Champions League Contenders
Goodman: Tactically, manager Brendan Rodgers will have to figure out how to utilize the aging Steven Gerrard, despite the midfield looking increasingly better in his absence. He also has to decide whether to go to a two-striker system when Daniel Sturridge gets healthy. But let’s be honest: None of that really matters. Liverpool will live and die by exactly how out of his mind Luis Suarez plays.
Ryan: The best thing about this season at Liverpool, and you have to credit it to Rodgers, is that players have gotten better. Jordan Henderson is playing his way to a seat on the plane to Brazil, Sturridge could lead the line at almost any other club in the league, and even Suarez has gone from very, very good to top-three player in the world. The worst thing you could say is that despite all the Beautiful Mind–ing Rodgers does at the tactics board, he still doesn’t know what his best back four is. Only Daniel Agger seems comfortable playing the ball out from the back, as Rodgers prefers. Watch Martin Skrtel when he has the ball at his feet and a forward is closing him down. He wants to launch that thing into the sea. All the goals from the Suarez-Sturridge partnership won’t matter if Rodgers can’t get his defense settled.
Goodman: It’s a sign of just how competitive the top of the league is this year, that despite accruing five more points than they had at the same time last season, Everton have only improved from sixth to fifth place. Roberto Martinez has clearly instituted a very different style from David Moyes, emphasizing ball retention. This has somewhat overshadowed that the Toffees have conceded the second-fewest goals in the Premier League and the fifth-fewest shots. The biggest concern for Everton is their lack of cover behind loanees striker Romelu Lukaku and midfielder Gareth Barry. But if they stay healthy, there’s no reason they can’t challenge the more heralded and more expensive teams around them.
Ryan: The feel-good story of the year (and, again, I’m a Liverpool fan!). I wish more managers would do what Martinez has done here: discover jewels in the stockroom rather than feel the need to always go shopping. Martinez used the departure of Marouane Fellaini to make room for Ross Barkley, and it has totally changed the team, and the experience of watching them, for the better. Along with Ozil, Ramsey, Fernandinho, and Henderson, Barkley has been the most exciting midfielder in the league this season. I usually can’t deal with Alan Shearer on Match of the Day, but if you need to see why everyone needs a bib while watching this kid, just check out this video:
Goodman: It’s impossible to know what to make of this team. With the sacking of Andre Villas-Boas and appointment of Tim Sherwood, Spurs have gone from a manager fanatically devoted to a system based around three central midfielders, one striker, a high defensive line, and at times kamikaze-like pressure to one using a very classic two-striker system that seems to be built largely around enigmatic forward Emmanuel Adebayor. He’s featured in every game under Sherwood despite having played a grand total of 45 minutes of Premier League football before the managerial change. Sherwood seems happy to trade control of the midfield in order to pose more of a scoring threat, which may seem reasonable, given Spurs’ anemic scoring record this season. On the other hand, Spurs are now firing a lot more crosses into the box, a strategy that doesn’t necessarily create better scoring chances than the long-range bombs unleashed when AVB was in control. Spurs seem to be playing better, and Adebayor in particular looks inspired, but it remains to be seen whether anything has really changed.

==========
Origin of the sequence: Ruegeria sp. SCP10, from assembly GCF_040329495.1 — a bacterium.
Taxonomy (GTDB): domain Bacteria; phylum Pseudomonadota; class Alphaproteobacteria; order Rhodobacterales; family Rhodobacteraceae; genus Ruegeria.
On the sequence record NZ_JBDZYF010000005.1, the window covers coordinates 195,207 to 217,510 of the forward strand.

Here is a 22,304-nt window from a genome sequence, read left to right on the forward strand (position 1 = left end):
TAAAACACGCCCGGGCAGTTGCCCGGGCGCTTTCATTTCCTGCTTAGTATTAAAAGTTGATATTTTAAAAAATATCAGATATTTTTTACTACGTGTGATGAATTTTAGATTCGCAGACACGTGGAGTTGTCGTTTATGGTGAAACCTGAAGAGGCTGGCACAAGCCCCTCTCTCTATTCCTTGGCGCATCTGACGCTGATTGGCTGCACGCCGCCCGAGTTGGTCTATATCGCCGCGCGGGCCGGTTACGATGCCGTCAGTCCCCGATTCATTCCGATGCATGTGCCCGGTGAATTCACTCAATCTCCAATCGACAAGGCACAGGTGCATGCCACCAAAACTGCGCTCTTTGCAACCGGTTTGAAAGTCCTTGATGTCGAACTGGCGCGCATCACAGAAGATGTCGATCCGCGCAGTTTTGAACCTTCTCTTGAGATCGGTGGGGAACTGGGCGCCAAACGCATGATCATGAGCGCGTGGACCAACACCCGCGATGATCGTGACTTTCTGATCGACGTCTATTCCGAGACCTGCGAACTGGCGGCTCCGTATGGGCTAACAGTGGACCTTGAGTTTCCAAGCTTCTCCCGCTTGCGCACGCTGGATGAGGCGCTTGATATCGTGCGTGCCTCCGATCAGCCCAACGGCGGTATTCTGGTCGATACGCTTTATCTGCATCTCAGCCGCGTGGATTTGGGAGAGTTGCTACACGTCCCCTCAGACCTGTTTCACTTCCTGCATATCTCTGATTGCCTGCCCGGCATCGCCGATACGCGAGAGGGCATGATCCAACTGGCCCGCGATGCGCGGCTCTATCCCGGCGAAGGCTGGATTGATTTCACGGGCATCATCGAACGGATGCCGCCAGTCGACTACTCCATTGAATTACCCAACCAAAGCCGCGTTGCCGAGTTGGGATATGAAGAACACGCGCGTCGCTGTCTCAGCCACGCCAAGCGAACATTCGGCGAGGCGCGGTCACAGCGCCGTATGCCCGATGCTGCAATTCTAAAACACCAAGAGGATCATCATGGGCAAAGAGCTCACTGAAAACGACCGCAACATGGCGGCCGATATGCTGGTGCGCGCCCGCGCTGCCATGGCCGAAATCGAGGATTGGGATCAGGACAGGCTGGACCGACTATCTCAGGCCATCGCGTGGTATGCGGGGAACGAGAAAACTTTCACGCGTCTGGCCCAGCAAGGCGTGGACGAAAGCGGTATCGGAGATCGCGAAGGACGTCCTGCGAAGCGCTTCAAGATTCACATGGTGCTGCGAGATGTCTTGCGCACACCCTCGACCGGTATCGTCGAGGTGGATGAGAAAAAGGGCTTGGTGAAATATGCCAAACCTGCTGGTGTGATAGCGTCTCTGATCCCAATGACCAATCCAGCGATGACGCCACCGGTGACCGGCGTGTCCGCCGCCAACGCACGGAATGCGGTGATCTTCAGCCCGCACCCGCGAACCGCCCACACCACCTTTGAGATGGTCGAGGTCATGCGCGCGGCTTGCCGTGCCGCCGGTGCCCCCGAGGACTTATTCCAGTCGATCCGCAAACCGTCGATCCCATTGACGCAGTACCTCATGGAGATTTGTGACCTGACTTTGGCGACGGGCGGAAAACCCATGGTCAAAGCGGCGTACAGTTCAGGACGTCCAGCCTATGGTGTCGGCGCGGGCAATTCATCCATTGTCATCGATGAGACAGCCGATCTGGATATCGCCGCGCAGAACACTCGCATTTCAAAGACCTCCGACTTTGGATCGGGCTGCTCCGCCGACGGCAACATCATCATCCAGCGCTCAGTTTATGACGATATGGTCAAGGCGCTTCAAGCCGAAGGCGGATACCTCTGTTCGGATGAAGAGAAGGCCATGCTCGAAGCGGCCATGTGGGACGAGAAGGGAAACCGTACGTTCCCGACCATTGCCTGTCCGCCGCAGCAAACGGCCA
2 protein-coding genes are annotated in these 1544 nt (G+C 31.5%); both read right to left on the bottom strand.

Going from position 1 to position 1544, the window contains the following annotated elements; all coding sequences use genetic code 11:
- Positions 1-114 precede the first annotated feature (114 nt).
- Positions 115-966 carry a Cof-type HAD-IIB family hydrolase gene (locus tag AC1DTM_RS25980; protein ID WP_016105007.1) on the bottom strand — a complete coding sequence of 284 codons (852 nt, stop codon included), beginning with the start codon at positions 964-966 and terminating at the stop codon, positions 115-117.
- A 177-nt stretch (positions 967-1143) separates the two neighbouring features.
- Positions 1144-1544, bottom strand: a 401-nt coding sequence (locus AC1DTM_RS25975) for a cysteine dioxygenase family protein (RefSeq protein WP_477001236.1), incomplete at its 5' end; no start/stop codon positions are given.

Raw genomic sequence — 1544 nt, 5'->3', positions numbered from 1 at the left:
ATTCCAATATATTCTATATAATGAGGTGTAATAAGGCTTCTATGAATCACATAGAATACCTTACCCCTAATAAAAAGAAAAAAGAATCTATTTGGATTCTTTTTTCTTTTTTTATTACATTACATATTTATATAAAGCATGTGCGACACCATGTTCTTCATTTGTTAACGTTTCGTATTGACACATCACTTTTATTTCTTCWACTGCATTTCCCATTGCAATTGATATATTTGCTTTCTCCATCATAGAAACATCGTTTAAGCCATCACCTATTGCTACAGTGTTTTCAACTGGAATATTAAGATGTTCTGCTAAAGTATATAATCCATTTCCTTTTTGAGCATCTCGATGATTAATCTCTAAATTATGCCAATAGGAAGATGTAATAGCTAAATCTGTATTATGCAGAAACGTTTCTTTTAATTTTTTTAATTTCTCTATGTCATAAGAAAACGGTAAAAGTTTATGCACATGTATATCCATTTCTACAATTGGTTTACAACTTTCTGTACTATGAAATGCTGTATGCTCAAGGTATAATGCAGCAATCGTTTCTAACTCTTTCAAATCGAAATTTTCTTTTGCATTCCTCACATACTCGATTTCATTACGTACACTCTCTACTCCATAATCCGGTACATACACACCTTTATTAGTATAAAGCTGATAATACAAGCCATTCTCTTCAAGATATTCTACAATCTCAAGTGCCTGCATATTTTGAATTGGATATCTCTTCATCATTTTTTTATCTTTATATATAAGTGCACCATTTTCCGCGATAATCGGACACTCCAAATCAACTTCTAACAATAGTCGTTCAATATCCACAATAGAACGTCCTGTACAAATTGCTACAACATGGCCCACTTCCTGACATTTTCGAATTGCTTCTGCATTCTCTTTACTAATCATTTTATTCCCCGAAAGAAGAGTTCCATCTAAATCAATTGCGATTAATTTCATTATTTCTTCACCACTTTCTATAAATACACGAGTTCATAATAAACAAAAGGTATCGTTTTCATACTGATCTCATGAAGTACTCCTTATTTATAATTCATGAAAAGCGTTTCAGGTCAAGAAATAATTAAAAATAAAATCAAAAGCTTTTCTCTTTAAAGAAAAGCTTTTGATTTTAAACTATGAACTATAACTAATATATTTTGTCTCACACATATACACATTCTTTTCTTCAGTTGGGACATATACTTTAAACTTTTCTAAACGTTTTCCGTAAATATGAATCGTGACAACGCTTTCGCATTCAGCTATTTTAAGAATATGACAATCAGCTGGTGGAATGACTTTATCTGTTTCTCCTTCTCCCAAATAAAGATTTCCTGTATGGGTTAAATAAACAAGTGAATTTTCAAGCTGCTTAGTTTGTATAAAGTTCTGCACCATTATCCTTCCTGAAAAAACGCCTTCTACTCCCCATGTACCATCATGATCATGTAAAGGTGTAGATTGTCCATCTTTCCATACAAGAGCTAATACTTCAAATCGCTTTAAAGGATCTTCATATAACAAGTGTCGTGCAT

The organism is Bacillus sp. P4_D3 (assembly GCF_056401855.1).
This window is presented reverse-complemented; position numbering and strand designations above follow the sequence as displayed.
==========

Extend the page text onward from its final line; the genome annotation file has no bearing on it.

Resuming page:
Ryan: You’d think after watching chairman Daniel Levy spend all that Gareth Bale money on players this summer, Spurs fans would be more careful about throwing change at Walcott …
They’ve seen how currency can go to waste. Behold the result of constantly selling and restocking the best players on your team (and waiting until late in the transfer window to do so). Remember when Luka Modric played for Spurs? Doesn’t that feel like it was 1988 now? This team has gone through so many iterations, so many stylistic overhauls, that it will make your head spin (or will make you throw your money at Arsenal players, apparently). None of the players purchased this summer, save Paulinho (who is now injured), has settled in. And now they are trying to make a whole new group of Spurs play like old Spurs. Good luck with that.
Goodman: Manchester United are a team in trouble. The interesting question is why. Offensively the team has clearly changed how it attacks, concentrating much more heavily on the wings, going from this in 2012-13 …
To this in 2013-14 …
Incidentally, that’s more or less the polar opposite of what’s happened at David Moyes’s former club Everton. This isn’t to say that a change in strategy can’t work, but it certainly hasn’t so far. Moyes inherited a team sorely lacking in both central midfield and wing talent. Last season’s Manchester United team won the league despite a very mediocre underlying TSR. It seems like some combination of Sir Alex Ferguson magic and an abnormally healthy Robin van Persie were largely responsible for that success. If United don’t improve their talent pool this month, they will likely miss out on the Champions League for the first time in its history (at least in the current incarnation).